Confessions of an Archive Rat

I admit it: I am an archive rat.  I just love to get in to a hoard of letters, diaries and notebooks from the past, especially when I know that not too many other hands have touched the material before me!  In writing The Philosophical Breakfast Club, I was so fortunate to have at my disposal the vast archives of Charles Babbage, John Herschel, and William Whewell, as well as numerous letters from Richard Jones (which are preserved in his best friend, Whewell’s, archive, which somehow seems fitting–even in death their papers are together). 

Since publishing the book, I have been asked by a number of readers about the experience of reading so many letters of my protagonists.  First, the practical details. 

Most of the letters are in these archives: the Wren Library, Trinity College, Cambridge; the British Library (in London); the Royal Society of London, and the Science Museum archives in Swindon (home of a railway museum and the largest UK outlet mall!). Once you have permission to visit these archives, you must request the bound volume (as in the Babbage collection at the BL) or the box of letters. The paper must be handled carefully, touching the ink as little as possible. The handwriting is very horrible–so hard to read. I rediscovered a passage recently from Eliot’s MIDDLEMARCH where it is noted that it was the mark of a gentleman to NOT have the clear handwriting of a clerk! None of these four men could be accused of that. I usually need a magnifying lamp, especially with Whewell’s handwriting. When I am away from the letters for a while, the first day back is usually wasted, as I try just to get used to deciphering the handwriting again! But there is no substitute for holding and reading these letters–the men and their time just comes vividly to life in a way that mere digital transcriptions could never fully convey. I feel so fortunate to be able to have had that experience. It is almost as if I was able to eavesdrop on their conversations–and I hope that sense is conveyed to readers of the book.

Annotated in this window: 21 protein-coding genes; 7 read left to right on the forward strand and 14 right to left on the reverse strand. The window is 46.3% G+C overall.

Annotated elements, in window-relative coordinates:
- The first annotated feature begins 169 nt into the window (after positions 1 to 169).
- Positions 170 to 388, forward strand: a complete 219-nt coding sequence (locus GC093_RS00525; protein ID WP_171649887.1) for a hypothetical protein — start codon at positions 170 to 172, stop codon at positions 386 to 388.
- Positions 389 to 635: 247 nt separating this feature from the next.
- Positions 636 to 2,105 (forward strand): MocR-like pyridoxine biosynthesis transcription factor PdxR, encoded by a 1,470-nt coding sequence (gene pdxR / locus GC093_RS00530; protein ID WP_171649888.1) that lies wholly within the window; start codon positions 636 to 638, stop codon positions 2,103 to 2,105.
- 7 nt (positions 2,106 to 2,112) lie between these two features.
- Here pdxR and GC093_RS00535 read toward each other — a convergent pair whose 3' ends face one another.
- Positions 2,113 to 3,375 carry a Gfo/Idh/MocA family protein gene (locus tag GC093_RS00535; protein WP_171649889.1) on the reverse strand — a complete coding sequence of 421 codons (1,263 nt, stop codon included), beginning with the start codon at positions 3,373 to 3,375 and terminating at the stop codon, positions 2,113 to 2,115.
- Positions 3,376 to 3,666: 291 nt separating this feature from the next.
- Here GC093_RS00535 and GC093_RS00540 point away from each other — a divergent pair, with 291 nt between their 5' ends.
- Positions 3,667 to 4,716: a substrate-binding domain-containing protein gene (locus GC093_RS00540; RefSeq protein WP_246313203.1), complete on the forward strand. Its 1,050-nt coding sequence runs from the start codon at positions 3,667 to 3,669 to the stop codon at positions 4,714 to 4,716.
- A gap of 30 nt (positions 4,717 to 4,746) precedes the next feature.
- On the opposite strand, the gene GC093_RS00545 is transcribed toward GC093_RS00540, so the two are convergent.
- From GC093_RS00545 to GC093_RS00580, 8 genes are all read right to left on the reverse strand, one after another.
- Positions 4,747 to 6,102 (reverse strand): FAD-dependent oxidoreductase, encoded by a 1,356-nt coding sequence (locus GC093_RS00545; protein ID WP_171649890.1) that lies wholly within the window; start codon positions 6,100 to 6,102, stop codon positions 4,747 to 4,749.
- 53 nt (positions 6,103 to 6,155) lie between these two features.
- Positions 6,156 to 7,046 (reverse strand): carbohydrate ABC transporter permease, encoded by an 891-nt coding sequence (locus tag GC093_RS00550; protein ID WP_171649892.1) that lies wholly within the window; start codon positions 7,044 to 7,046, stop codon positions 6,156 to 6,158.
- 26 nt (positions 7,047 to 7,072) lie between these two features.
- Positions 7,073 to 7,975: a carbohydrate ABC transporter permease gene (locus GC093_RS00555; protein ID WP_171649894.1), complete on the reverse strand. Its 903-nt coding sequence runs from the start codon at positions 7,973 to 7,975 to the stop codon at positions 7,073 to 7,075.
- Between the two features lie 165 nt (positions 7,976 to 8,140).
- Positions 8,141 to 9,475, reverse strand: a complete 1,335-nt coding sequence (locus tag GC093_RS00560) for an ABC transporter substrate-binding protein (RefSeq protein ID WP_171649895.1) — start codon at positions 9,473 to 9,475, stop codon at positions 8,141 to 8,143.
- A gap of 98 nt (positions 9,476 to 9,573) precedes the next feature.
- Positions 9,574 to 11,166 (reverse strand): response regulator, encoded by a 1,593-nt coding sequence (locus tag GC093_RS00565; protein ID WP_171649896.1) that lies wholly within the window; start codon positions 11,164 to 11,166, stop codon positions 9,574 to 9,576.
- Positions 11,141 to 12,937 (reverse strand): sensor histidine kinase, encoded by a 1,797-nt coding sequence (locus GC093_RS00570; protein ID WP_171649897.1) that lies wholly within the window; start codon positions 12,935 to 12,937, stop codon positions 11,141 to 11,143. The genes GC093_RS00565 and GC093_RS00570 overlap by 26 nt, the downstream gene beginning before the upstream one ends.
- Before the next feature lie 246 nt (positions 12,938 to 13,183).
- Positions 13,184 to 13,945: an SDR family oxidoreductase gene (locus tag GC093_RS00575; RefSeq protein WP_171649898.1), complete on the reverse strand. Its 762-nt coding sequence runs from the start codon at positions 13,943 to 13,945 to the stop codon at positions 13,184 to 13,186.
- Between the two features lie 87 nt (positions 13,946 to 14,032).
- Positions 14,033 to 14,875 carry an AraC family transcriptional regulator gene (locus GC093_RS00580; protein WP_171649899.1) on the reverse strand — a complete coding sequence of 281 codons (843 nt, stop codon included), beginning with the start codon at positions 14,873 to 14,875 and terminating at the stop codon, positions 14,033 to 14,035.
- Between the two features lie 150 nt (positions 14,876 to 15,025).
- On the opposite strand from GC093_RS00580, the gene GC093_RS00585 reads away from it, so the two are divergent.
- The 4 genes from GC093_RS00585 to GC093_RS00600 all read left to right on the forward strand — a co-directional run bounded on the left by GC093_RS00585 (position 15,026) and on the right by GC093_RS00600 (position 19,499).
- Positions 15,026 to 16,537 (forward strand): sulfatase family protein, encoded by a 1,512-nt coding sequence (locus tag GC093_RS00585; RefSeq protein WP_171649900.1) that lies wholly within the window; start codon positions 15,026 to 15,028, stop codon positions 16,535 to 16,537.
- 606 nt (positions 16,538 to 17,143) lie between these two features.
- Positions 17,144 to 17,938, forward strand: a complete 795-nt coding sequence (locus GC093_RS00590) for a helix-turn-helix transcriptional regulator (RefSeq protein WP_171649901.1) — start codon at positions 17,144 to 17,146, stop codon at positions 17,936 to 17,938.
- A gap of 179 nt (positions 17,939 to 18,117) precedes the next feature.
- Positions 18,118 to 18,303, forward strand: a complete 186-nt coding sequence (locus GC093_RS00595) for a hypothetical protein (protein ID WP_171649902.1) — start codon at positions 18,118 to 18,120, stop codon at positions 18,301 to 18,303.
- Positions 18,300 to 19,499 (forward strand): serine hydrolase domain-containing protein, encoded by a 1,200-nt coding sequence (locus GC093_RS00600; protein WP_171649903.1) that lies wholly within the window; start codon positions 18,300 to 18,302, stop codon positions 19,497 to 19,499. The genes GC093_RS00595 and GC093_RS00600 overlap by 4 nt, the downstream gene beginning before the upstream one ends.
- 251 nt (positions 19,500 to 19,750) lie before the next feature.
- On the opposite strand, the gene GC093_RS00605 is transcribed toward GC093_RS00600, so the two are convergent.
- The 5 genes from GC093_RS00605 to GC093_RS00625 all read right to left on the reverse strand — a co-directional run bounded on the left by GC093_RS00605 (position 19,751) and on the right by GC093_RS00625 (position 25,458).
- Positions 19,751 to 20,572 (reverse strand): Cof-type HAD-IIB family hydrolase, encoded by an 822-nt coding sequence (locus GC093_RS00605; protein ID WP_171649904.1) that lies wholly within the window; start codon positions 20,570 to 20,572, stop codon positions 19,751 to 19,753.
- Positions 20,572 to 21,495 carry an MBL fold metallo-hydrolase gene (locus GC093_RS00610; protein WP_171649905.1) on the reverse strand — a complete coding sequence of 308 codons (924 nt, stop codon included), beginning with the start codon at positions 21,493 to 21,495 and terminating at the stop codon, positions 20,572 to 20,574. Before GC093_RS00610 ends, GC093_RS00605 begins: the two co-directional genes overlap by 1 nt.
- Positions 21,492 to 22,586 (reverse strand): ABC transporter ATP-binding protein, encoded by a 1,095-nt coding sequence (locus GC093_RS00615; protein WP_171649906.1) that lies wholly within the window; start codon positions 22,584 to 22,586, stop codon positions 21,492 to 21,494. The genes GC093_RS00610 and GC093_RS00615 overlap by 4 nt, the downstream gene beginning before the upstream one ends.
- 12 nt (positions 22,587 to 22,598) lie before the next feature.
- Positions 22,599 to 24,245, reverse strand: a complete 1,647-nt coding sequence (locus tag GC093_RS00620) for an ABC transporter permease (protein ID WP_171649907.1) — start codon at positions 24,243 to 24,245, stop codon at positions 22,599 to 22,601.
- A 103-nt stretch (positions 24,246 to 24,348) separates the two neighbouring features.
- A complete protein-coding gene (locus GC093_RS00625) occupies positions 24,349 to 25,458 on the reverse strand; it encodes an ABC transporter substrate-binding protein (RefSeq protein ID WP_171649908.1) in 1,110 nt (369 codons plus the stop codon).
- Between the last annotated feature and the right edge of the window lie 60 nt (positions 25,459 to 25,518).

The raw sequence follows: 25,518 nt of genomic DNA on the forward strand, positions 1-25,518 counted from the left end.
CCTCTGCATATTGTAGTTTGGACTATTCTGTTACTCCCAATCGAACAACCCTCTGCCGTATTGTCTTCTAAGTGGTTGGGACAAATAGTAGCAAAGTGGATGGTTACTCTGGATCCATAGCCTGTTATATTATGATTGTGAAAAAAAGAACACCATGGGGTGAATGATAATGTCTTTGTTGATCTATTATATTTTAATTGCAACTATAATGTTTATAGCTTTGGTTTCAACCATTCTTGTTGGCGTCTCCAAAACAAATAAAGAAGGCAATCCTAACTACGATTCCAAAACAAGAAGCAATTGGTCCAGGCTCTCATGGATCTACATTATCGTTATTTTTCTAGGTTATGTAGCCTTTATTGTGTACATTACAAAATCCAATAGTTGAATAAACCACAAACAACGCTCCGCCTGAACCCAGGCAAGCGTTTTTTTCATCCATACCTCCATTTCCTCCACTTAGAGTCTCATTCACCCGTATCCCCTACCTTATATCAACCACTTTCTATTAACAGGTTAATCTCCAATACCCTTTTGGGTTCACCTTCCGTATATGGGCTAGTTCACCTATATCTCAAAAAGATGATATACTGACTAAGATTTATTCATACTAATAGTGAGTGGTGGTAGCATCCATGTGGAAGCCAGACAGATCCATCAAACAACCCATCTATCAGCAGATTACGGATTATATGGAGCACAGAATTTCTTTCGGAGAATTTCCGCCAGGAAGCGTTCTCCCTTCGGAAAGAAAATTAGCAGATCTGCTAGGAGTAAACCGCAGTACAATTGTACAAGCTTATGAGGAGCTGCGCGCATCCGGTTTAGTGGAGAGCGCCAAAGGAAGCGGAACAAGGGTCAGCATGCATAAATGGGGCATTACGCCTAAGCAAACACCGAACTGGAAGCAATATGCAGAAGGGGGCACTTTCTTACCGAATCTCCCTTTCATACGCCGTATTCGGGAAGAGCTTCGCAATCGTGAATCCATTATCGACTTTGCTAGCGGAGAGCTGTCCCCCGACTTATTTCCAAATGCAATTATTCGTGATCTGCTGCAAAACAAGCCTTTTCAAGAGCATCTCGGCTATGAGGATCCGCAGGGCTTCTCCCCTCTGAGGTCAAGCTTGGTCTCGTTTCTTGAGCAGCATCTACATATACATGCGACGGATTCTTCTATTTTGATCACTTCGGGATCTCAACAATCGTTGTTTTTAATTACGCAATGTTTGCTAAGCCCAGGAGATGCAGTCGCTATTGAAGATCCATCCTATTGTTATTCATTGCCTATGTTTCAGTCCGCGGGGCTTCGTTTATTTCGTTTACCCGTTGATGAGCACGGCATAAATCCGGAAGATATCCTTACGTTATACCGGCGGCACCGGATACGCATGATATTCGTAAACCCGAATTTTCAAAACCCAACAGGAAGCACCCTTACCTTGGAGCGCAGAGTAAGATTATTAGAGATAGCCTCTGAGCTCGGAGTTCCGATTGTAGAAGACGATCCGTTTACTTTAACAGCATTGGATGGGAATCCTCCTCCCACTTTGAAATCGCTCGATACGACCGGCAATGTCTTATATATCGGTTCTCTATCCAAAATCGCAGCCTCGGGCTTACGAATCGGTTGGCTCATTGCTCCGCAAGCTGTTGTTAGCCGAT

Some people wonder whether it is really important to see the letters themselves, for instance if there are digital transcriptions.  In the case of these four men, there are no complete transcriptions, but even if there were I would still have wanted to see the original letters. There are a few reasons for this.

First, I have caught errors in the transcriptions that do exist; this is not uncommonly the case with such bad handwriting! Second, the historian can learn, or at least make inferences from, certain physical features of a letter: how hard was the writing impressed into the paper at a given point (was someone angry, or at least emphatic?)? How many underscores are there below a word or phrase? What was added as an afterthought above or below a previously written line? Etc.

I can think of a couple of instances off the top of my head where seeing the physical condition of the letters was instructive. In one letter of the early letters between Whewell and a friend, letters in which they bantered rather boyishly about ladies, there is suddenly a paragraph that has been covered up with a dark paper and a glue so strong the paper would not budge (I only VERY gently tugged :). Given the previous paragraph, it is clear that the censored one is about a girl Whewell was involved with in some way. Whewell saved all or most of the letters written to him, even from his college days–so he must have felt it might one day be a collection others would want to see. Did HE, years later, censor this letter so that later prying eyes would not see, perhaps, how far his “flirtation” with Marianne had gone? Or did a surviving relative do so later, perhaps his niece, who also published some of the letters? To me, such details are the very stuff of history and biography.

I’m not saying that it is impossible to write good history without going through each and every bit of related correspondence in person. But when it can be done, it certainly, in my view, adds to the story the historian is able to tell.